One of the biggest challenges any growing stationery business can face is making the move to selling wholesale. It can take a toll financially and it’s a lot of hard work. I’ve seen many businesses give it up for one reason or another. In the end, you need to make the best decisions for you and your business, which is why I’m here to help you make an educated decision on whether or not going wholesale is the right choice for you.
Before diving into the wholesale market head first, you need to take a hard look at your costs and pricing to make sure everything is shipshape. Faulty pricing strategies will prevent you from making a profit, and eventually sink your business.
I blame this failure on a the flawed 50/50 pricing strategy that I call The Wholesale Pricing Myth.
The Wholesale Pricing Myth:
If you have a day planner that sells for $48 retail, the wholesale price for this planner would be $24 according to keystone pricing, which is pretty standard for the stationery industry. The Wholesale Pricing Myth is that your cost to make this planner should be $12.
For more information on keystone pricing, check out my post on Pricing Your Products for Wholesale.
A $24 sale price with a $12 cost doesn’t sound too bad, right? That’s a 50% initial markup. How is this not profitable, you ask? Well, you need to pay for the production of the planner you just sold, which is $12, plus pay for a reprint if you intend to continue doing business.
You see, if you plan on making more planners to sell next year, then you need that extra $12 to pay for the reprint (or another round of production on something new). So there goes your $12 “profit”. And then how do you pay yourself? You didn’t go into business to work for free. You want to be rich.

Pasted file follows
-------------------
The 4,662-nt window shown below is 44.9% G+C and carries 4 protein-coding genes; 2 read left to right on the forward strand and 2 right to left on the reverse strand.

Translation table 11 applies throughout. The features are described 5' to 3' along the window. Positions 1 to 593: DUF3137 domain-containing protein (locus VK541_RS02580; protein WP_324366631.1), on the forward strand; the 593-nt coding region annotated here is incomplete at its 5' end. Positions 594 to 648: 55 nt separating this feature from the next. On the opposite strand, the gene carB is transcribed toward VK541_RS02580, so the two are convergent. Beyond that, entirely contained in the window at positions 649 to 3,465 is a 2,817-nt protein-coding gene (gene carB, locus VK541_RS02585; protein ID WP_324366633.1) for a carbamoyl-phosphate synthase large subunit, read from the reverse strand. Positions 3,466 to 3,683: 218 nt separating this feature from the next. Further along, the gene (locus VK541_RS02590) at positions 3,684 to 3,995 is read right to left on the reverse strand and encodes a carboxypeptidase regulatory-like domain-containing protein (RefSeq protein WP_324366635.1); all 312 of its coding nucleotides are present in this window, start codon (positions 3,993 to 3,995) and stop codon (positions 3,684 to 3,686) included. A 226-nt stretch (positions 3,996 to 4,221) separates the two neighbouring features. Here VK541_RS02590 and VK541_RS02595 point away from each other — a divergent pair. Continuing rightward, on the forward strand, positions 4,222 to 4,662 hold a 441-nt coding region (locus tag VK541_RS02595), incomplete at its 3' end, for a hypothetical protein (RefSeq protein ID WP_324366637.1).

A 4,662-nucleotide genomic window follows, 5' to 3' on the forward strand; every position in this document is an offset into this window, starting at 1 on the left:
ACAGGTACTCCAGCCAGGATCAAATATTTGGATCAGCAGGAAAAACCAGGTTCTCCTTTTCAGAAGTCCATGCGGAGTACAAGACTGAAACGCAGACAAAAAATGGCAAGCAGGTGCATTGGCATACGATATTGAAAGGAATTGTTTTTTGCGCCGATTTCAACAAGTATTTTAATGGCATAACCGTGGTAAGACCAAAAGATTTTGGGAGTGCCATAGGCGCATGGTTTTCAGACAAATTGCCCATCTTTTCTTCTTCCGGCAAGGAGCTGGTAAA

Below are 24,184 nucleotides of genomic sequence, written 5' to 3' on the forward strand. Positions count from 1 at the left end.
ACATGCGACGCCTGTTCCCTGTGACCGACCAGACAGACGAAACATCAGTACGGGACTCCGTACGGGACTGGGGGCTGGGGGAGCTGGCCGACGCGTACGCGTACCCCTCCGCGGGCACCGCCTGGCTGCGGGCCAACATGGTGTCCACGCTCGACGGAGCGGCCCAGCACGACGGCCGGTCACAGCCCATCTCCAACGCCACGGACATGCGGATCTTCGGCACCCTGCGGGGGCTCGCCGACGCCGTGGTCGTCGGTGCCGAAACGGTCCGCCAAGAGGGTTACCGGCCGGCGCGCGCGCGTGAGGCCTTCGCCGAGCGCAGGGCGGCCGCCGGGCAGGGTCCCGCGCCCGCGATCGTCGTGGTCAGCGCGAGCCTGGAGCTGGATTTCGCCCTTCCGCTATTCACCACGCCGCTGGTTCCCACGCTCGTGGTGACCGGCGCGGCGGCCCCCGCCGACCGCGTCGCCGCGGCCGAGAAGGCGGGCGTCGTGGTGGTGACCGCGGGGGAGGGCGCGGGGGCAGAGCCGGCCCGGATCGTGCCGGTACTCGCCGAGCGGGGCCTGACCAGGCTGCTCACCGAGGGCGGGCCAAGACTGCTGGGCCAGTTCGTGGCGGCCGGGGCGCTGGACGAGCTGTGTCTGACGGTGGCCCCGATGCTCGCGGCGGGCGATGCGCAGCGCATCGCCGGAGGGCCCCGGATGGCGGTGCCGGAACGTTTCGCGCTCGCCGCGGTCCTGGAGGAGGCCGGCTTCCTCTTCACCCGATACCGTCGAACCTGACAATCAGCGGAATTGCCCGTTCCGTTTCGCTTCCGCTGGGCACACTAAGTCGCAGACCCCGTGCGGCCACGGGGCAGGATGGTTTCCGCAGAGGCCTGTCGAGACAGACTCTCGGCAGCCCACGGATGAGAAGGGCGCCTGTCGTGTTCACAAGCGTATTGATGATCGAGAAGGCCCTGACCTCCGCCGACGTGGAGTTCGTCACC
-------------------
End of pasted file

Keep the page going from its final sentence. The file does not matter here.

The 50/50 keystone pricing strategy doesn’t trickle down past the wholesale price and will never work if you plan to build a profitable business.
Now let me show you how to put some of that profit into your pocket.
The Rule of 3:
The scenario is the same . . . you have a day planner that sells for $48 retail and $24 wholesale. But this time the target cost to produce your planner is $8, not $12.
By getting the cost down to $8, you can now pay yourself for all of that hard work. You will still collect $24 for each planner you sell wholesale. Then, $8 will go towards the production of the planner you just sold, $8 will pay for a reprint so you can continue selling in the future, and $8 will go in your pocket.
Get in this mindset . . . the income you bring in from selling wholesale needs to fit into three different banks. This is The Rule of 3. In order to run a profitable, sustainable business, you should be putting money into three banks: the production bank, the reprint bank, and the salary bank (your pocket!).
Makes sense right? Of course. The lower you can get your production costs, the better off you’ll be. Stop thinking about pricing as 50/50. Instead use The Rule of 3 to build a profitable business that can afford to grow with you.